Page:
As we reported a few days ago, Autism Spectrum Disorder got a significant overhaul. In addition to absorbing Asperger's Syndrome (which is now referred to as a high functioning form of autism), the Spectrum now includes Childhood Disintegrative Disorder (a condition in which children develop normally up until the age of 3 or 4 — but then quickly lose language, motor, social, and other skills already learned) and Pervasive Developmental Disorder (a nebulous term that has traditionally encompassed autistic-like characteristics).
Posttraumatic Stress Disorder will be given special attention in DSM-V. Moving forward, PTSD will be broken down into four distinct diagnostic clusters instead of three. In particular, the new diagnostic criteria will pay more attention to the unique ways PTSD manifests in children and adolescents.
The APA trustees have also combined Substance Abuse and Substance Dependence into the singular Substance Use Disorder. According to a recent study, about 12% of people in the United States are addicted to alcohol, and 2-3% are addicted to illicit drugs.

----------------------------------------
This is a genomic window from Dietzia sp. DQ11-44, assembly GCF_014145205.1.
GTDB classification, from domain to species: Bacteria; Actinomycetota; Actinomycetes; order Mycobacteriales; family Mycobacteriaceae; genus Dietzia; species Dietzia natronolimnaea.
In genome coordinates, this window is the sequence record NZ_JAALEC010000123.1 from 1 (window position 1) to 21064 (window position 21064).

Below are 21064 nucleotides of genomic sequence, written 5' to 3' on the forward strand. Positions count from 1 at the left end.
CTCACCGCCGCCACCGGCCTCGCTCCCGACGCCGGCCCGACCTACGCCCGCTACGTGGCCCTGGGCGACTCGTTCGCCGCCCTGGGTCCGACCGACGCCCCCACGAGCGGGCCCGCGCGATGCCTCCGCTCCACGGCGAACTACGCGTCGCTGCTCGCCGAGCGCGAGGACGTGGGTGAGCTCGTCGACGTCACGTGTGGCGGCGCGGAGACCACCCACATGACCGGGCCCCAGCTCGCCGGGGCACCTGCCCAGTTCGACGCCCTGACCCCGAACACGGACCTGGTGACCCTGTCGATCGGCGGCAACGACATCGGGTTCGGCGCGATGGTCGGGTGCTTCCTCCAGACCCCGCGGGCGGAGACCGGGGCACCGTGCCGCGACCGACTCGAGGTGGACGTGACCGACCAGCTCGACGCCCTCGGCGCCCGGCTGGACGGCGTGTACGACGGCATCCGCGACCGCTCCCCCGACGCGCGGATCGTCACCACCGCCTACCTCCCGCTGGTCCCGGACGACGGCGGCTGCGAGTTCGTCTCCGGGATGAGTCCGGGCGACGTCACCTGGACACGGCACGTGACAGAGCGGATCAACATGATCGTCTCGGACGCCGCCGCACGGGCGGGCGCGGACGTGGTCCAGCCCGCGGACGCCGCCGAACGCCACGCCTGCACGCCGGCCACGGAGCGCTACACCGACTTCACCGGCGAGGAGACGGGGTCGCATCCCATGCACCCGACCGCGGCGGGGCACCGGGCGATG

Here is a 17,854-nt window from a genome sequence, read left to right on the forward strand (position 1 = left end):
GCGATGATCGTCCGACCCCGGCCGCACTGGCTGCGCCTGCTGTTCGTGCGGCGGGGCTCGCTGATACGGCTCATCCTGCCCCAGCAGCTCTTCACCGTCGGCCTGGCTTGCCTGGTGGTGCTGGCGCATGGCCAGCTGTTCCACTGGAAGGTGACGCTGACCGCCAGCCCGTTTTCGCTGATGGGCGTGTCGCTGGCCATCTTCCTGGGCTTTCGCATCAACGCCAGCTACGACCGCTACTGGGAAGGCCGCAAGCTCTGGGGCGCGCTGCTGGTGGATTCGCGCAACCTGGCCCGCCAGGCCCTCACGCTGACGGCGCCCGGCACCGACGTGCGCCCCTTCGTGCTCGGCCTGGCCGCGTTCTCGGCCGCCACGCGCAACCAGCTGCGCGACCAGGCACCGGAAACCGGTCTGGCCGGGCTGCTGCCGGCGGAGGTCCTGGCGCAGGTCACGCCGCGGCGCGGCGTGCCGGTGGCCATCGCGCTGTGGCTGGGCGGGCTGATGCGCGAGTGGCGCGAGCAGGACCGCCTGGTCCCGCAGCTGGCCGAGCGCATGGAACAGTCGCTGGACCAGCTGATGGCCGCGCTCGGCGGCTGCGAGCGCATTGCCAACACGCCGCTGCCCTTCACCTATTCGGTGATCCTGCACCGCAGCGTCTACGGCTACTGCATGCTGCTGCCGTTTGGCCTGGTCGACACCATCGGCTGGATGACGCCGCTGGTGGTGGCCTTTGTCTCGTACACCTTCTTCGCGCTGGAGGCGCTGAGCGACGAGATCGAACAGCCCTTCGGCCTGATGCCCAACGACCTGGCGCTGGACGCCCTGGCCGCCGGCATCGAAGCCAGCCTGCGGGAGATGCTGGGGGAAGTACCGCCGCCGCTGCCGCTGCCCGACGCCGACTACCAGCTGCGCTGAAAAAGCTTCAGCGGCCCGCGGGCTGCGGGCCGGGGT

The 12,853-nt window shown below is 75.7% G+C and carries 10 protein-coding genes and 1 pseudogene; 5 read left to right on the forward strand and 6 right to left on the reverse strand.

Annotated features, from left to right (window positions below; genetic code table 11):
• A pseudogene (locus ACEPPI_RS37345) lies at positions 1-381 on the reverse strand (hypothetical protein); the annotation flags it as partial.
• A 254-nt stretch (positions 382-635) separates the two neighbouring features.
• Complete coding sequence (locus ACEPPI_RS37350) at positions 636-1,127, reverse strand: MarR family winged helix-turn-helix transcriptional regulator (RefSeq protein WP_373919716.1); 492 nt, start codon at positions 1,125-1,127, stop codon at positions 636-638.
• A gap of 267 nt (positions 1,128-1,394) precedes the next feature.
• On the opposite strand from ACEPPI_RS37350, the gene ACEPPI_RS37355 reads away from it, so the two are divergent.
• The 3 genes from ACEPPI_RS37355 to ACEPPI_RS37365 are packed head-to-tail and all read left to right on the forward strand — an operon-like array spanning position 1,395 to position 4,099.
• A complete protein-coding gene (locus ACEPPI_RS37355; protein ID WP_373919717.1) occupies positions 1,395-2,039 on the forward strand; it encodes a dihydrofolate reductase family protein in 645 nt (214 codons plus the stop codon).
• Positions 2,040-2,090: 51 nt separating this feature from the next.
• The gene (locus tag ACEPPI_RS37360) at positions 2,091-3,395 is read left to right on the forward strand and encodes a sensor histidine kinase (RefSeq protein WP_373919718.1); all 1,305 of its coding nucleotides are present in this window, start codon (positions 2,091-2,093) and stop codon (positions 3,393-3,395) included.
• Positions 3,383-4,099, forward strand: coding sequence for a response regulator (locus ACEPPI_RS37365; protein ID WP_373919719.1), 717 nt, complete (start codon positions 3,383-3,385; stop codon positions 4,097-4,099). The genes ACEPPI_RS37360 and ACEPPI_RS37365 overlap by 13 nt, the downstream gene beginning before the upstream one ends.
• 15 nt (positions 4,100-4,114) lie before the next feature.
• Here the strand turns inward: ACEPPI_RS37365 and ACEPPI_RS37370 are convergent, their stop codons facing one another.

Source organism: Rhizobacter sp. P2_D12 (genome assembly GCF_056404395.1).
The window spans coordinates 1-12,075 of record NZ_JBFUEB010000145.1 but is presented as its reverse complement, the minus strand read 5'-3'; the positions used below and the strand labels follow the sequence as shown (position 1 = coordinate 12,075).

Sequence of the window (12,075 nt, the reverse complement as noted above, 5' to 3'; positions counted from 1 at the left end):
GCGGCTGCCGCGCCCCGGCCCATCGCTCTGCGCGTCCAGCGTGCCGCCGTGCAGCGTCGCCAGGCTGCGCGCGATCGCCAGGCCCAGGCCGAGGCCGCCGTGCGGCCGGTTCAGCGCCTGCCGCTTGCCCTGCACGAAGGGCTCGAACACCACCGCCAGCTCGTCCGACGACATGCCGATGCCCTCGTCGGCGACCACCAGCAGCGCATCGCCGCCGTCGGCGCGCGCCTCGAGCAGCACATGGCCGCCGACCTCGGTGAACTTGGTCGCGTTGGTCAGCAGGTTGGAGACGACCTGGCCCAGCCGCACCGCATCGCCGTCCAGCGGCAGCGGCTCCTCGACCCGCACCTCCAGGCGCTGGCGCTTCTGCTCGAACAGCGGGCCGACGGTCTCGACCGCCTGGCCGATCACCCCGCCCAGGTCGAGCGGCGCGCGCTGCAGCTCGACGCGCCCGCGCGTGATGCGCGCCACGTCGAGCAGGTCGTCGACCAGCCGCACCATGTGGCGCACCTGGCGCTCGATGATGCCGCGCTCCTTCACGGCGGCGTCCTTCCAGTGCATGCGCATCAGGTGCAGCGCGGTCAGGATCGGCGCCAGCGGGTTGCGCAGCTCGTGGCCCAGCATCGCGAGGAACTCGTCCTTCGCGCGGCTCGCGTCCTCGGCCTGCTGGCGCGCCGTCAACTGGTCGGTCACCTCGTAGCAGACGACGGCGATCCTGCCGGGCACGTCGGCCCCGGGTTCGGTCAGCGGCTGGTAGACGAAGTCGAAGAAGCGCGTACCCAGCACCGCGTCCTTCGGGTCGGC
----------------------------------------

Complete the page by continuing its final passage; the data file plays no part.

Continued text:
The DSM-V also broadens Specific Learning Disorder to include issues with specific academic skills, a list that includes oral language, reading, written language, and mathematics.
The APA will stop using the term "pedophilia," instead referring to it as Pediophilic Disorder.
Though not official additions, disorders for 'further review' include Internet Use Gaming Disorder, Non-Suicidal Self Injury, and Suicidal Behavioral Disorder. These conditions, while they can be diagnosed, don't warrant reimbursement from insurance companies.
The APA rejected several proposed diagnoses, including Anxiety-Depressive Syndrome and Attenuated Psychosis. Critics feared that this would have labeled millions of Americans with a mental disorder.
Other rejections included Hypersexual Disorder, Parental Alienation Syndrome, and Sensory Processing Disorder.